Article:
Forty-Four Years of the Life of a Hunter/Ten Years of Preacher-Life

1. being Reminiscences of MESHACH BROWNING, a Maryland Hunter ; roughly written down by Himself. Revised and illustrated by E. STABLER. Philadelphia : J. B. Lippineott & Co. 1859. pp. x., 400.

2. Chapters from an Autobiography. By WILLIAM HENRY MILIUTUN. New York: Derby & Jackson. 1859. pp. 303.

BENVENUTO CELLINI was right in his dictum about autobiographies ; and so was Dr. Kitchener, in his about hares. First catch your perfectly sincere and unconscious man, He is even more uncommon than a genius of the first order. Most men dress themselves for their autobiographies, as Machiavelli used to do for reading the classics, in their best clothes; they receive us, as it were, in a parlor chilling and awkward from its unfamiliarity with man, and keep us carefully away from the kitchen-chimney-corner, where they would feel at home, and would not look on a lapse into nature as the unpardonable sin. But what do we want of a hospitality that makes strangers of us, or of confidences that keep us at arm’s-length? Better the tavern and the newspaper ; for in the one we can grumble, and from the other learn more of our neighbors than we care to know. John Smith’s autobiography is commonly John Smith’s design for an equestrian statue of himself, — very fine, certainly, and as much like him as like Marcus Aurelius. Saint Augustine, kneeling to confess, has an eye to the picturesque, and does it in pontijicalibus, resolved that Domina Grundy shall think all the better of him. Rousseau cries, “I will bare my heart to you!” and, throwing open his waistcoat, makes us the confidants of his dirty linen. Montaigne, indeed, reports of himself with the impartiality of a naturalist, and Boswell, in his letters to Temple, shows a maudlin irretentiveness; hut is not old Samuel Pepys, after all, the only man who spoke to himself of himself with perfect simplicity, frankness, and unconsciousness ? — a creature unique as the dodo,— a solitary specimen, to show that it was possible for Nature to indulge in so odd a wliimsey! An autobiography is good for nothing, unless the author tell us in it precisely what he meant not to tell. A man who can say what he thinks of another to his face is a disagreeable rarity ; but one who could look his own Ego straight in the eye, and pronounce unbiased judgment, were worthy of Sir Thomas Browne’s Museum. Had Cheiron written his autobiography, the consciousness of his equine crupper would have ridden him like a nightmare; should a mermaid write hers, she would sink the fish’s tail, nor allow it to be put into the scales, in weighing her character. The mermaid, in truth, is the emblem of those who strive to see themselves ; — her mirror is too small to reflect anything more than the mulier formosa superne.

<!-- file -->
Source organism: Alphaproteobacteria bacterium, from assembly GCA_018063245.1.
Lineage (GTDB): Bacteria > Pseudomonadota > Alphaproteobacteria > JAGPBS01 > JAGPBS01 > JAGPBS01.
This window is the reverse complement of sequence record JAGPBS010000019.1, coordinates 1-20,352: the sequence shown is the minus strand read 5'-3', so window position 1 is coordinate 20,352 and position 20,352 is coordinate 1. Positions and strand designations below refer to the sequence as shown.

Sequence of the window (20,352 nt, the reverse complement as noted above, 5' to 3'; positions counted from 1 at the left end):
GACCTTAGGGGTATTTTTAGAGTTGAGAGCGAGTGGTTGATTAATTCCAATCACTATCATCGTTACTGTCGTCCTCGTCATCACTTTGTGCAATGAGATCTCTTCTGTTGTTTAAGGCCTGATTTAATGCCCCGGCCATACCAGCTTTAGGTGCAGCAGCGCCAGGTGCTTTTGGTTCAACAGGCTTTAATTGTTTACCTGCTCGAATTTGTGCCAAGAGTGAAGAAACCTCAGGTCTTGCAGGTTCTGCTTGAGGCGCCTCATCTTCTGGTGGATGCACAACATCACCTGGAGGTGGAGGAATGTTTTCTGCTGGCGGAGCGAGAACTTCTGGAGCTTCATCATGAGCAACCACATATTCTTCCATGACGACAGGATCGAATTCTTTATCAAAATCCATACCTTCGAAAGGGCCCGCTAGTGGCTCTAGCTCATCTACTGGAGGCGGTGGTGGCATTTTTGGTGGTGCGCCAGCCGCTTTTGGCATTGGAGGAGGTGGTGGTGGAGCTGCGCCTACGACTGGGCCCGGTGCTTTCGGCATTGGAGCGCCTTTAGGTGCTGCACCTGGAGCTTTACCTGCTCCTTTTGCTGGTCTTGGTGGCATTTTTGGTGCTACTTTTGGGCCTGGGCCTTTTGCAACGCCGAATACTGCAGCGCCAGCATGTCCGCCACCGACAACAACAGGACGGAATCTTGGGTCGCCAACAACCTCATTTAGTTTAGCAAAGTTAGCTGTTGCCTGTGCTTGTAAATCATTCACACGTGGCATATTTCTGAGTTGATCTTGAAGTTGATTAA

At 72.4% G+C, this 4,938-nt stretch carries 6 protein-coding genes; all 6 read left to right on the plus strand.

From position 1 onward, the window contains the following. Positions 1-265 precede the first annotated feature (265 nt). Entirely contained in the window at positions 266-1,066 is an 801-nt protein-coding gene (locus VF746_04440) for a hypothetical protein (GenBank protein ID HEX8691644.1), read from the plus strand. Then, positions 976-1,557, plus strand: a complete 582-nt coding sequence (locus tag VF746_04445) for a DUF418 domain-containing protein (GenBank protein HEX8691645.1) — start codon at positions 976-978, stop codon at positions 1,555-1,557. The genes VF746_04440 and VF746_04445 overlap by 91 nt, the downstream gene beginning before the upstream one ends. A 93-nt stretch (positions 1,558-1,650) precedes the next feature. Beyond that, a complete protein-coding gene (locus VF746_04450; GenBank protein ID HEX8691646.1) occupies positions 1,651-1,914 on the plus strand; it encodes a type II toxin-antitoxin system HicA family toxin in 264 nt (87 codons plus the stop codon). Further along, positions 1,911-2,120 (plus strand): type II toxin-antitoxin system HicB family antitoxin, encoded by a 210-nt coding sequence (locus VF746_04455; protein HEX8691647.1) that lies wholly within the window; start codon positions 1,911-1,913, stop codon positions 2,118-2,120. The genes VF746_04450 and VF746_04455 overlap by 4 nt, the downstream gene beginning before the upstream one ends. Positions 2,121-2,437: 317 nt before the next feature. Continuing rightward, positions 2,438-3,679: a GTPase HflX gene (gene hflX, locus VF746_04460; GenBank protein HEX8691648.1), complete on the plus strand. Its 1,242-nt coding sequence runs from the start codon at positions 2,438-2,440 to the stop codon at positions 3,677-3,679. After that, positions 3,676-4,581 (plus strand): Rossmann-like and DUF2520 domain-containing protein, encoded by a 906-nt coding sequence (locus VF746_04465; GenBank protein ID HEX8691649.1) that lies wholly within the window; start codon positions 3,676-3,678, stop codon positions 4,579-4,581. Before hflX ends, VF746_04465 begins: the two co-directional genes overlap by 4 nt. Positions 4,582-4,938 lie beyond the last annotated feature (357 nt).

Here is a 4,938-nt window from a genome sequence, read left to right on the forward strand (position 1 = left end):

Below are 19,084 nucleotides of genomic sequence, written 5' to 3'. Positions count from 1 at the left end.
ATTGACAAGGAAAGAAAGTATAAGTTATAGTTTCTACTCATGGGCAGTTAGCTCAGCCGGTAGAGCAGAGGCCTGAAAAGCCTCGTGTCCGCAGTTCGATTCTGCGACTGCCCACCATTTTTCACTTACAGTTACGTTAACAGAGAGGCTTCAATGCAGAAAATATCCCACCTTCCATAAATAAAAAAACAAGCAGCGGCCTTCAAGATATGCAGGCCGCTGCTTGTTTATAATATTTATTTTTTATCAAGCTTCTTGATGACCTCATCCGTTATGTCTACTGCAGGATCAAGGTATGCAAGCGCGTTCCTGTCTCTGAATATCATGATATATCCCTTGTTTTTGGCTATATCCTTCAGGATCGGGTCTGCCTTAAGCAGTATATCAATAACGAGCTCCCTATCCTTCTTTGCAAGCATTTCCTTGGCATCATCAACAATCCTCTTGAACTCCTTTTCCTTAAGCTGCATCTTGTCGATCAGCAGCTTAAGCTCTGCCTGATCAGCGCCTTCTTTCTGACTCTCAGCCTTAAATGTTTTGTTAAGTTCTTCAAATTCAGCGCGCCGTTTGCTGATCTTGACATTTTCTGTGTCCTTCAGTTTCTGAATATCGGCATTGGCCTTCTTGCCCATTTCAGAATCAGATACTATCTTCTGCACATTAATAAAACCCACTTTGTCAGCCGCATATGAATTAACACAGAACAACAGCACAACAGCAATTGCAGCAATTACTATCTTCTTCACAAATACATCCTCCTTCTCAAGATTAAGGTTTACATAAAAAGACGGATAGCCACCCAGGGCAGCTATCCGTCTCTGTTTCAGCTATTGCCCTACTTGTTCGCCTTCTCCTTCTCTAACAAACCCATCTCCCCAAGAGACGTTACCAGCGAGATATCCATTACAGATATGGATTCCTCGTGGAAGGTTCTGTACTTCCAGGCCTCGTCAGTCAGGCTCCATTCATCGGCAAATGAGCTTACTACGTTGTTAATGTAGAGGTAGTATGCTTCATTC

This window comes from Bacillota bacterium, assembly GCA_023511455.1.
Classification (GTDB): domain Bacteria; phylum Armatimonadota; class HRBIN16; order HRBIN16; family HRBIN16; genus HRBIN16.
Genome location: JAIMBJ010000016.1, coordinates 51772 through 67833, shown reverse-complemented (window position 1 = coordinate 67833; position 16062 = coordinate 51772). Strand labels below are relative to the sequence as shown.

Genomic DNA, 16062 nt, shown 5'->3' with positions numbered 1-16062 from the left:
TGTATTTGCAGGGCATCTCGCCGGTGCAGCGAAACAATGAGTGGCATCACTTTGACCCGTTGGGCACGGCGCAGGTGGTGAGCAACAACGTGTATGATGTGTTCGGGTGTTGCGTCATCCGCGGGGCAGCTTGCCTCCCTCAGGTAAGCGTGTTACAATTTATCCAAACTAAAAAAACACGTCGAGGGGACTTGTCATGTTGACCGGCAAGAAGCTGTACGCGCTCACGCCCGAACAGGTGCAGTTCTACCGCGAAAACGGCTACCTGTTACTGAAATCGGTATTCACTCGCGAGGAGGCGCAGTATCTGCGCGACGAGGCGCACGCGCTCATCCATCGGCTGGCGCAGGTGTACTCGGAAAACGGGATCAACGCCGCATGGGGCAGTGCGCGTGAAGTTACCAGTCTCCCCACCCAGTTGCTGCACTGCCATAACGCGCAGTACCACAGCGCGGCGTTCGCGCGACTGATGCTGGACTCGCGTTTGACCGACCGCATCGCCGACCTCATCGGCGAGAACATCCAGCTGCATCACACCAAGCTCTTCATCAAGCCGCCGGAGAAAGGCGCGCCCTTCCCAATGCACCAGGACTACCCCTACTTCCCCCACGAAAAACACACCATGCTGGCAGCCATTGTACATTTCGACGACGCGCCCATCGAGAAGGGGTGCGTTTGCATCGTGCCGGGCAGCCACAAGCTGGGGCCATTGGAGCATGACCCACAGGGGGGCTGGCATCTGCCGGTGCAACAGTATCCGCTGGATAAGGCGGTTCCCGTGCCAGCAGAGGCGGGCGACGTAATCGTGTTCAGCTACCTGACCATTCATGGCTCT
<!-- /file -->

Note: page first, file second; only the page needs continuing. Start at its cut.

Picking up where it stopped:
We looked for a great prize in Mesliach Browning’s account of himself, and have been disappointed. Not that some very fair grains of wheat may not he had for the winnowing, but the proportion of chaff is disheartening. Meshaeh has been edited, and has not come out of that fiery furnace unscathed. Mr. Stabler has not let him come before us in his deerskin hunting-shirt, but has made him presentable by getting him into a black dress-coat, the uniform of perfect respectability and tiresomeness. He lias corrected Mcshach’s style for him ! He has made him write that unexceptionable English which neither gods nor men, but only columns, allow. (The kindness of an anonymous correspondent, however, enables us to assure him that lay, and not laid, is the preterite of lie.) One page of Meshach’s own writing would have been worth all his bear-stories put together. Many men may shoot bears, but few can write like backwoodsmen. We shall expect an edition of “ The Rivals ” from Mr. Stabler, with Mrs. Malaprop’s epitaphs revised by the “ Aids to Composition.” Luckily, Meshach himself will never know the wrong that has been done him. On the contrary, he probably pleases himself in finding that he is made to write President’s English, and admires the new leaves and apples not his own. But, in his polishing, American letters have met as great a loss as American fiction did when the depositions of the survivors of Bunker's Hill, taken fifty years after the buttle, were burned.